Adult Coloring Books Relieve Stress

Oommm.  Relax with a … coloring book? Yes. Coloring books for adults are the new rage in publishing here in the United States, but in other countries, such as France, they’ve been more popular than cookbooks in recent years.

Why, you ask? As many people can attest, coloring is therapeutic—it’s a way for adults to unwind and feel creative at the same time. In addition to its emotional benefits, coloring is also good exercise for your brain, providing stimulating eye/hand coordination. Anyone can get in on the action. Read rest of article here.

Botanicals artwork by Lisa Congdon; Mid-Century Modern Animals by Jenn Ski; Carnival by Sarah Walsh.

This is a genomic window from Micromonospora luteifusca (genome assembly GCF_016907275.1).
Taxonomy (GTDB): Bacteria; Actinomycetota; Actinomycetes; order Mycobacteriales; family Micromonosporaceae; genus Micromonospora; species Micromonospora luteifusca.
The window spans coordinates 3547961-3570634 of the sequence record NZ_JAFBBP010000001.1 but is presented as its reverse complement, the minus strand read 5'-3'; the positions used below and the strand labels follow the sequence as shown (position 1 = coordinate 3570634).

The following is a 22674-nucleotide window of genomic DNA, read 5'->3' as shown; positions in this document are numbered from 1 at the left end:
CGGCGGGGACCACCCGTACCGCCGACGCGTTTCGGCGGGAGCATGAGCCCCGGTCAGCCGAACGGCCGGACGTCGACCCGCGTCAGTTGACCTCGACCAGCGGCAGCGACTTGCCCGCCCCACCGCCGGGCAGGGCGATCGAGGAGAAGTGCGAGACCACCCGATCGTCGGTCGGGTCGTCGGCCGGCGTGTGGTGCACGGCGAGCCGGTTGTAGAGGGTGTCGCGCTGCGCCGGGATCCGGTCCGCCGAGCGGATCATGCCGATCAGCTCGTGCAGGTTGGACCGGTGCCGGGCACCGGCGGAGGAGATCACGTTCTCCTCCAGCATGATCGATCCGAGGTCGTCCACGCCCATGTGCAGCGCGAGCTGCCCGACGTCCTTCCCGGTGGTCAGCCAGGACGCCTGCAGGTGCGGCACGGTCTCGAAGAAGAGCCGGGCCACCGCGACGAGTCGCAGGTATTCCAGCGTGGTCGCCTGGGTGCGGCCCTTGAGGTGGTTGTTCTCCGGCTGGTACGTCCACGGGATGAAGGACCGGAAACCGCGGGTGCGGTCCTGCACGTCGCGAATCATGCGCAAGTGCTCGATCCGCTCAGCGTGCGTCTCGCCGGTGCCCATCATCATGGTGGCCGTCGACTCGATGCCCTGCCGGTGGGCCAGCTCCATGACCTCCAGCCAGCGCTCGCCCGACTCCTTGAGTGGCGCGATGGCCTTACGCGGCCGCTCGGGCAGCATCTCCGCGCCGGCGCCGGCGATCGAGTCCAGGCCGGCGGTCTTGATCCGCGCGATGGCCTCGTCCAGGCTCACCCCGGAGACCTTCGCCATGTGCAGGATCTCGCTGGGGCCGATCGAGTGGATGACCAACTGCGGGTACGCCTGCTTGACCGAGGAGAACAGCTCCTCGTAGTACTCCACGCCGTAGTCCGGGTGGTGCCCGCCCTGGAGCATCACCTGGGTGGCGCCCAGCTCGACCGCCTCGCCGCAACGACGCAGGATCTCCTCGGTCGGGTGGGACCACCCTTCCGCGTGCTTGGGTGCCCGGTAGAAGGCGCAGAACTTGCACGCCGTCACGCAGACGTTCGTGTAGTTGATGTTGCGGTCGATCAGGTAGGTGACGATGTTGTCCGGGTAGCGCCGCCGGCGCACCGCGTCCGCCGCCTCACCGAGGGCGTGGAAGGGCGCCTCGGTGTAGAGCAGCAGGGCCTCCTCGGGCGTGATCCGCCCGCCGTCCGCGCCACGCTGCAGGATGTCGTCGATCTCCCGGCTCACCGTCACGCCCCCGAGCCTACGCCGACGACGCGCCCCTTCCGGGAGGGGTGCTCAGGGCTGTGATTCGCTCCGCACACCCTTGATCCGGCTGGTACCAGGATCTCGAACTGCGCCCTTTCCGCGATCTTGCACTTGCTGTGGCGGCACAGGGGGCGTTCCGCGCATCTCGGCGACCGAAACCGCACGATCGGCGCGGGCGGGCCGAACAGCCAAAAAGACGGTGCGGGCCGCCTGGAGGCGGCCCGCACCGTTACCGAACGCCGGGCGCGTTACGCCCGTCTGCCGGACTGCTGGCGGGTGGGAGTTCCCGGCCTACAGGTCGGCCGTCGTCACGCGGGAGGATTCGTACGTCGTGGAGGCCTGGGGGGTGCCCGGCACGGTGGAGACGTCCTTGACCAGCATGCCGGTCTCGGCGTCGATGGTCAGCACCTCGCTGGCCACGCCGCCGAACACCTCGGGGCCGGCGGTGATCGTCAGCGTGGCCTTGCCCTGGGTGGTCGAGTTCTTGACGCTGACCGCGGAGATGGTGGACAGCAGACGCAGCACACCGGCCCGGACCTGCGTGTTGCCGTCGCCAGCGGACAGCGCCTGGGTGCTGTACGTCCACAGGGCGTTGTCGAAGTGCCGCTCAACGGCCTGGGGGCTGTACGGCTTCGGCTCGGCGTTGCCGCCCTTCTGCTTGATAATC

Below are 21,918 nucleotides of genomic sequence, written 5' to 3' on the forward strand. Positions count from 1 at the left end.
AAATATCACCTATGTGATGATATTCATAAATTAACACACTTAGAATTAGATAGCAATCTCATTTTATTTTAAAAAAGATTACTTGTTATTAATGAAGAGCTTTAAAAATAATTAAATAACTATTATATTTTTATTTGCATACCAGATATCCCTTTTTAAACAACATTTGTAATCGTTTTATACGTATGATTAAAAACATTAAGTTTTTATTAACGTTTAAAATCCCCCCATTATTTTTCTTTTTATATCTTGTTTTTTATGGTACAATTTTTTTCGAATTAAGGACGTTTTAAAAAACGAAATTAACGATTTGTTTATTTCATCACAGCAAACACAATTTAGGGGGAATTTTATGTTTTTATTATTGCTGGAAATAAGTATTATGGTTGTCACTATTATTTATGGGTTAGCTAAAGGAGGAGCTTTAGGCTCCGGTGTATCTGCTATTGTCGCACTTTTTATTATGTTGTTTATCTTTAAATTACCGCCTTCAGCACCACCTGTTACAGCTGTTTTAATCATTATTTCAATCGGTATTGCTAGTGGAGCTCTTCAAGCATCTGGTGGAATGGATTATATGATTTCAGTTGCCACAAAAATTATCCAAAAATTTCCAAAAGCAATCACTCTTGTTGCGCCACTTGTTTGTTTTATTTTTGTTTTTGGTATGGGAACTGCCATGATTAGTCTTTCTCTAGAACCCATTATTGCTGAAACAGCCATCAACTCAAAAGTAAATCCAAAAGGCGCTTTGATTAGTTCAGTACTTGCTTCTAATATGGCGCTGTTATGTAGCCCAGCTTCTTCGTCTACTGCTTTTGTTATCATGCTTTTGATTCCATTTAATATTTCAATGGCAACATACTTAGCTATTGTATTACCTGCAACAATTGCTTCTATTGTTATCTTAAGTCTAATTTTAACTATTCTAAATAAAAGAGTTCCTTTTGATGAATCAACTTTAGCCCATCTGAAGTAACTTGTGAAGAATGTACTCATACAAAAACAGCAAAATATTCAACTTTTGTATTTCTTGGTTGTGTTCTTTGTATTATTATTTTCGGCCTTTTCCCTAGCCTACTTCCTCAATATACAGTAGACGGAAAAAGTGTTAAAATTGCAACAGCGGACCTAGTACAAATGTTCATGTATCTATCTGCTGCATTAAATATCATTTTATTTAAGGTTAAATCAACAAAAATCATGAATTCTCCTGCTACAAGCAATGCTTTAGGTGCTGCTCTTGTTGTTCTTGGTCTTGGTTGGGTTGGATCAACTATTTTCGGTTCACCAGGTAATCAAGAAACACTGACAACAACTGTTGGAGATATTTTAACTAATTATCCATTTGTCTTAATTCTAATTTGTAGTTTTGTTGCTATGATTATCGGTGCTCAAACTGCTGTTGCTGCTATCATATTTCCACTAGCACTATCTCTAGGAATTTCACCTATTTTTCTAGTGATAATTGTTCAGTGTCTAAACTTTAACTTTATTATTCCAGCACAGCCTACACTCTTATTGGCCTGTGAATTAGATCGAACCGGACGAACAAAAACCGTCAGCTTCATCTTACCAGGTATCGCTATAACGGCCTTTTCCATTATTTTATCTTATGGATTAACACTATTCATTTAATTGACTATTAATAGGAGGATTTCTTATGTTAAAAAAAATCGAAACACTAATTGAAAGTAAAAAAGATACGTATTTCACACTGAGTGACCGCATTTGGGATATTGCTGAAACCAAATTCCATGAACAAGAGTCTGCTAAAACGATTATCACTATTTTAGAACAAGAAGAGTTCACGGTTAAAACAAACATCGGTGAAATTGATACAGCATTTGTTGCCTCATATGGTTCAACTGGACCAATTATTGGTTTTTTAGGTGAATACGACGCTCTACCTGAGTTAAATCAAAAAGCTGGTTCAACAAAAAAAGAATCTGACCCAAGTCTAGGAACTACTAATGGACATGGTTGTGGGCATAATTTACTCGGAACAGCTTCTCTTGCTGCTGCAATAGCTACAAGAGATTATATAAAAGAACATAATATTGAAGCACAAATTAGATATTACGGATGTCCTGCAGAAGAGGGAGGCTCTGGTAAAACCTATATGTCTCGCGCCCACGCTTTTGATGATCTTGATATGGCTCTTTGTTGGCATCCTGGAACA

Botanicals artwork by Lisa Congdon; Mid-Century Modern Animals by Jenn Ski; Carnival by Sarah Walsh.

Design Links: A Chain of Creative Inspiration

This is part six in a series I’ve been doing for HOW Design. Every other week, I feature three artists whose work offers fresh, fun and stimulating creative inspiration. Each artist picks the next link—someone who personally inspires him/her. Check out the fifth part in the series, featuring Elena Kalorkoti, Wai Wai Pang, and Amanda Baeza here.

Amanda Baeza is inspired by…

Chris Harnan

His choices of colors, shapes, textures and plasticity is a living reminder that we can and should embrace the unexpected in our work. His work is undoubtedly mesmerizing. Read the rest of the entry, here.

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Meet Me In The Woods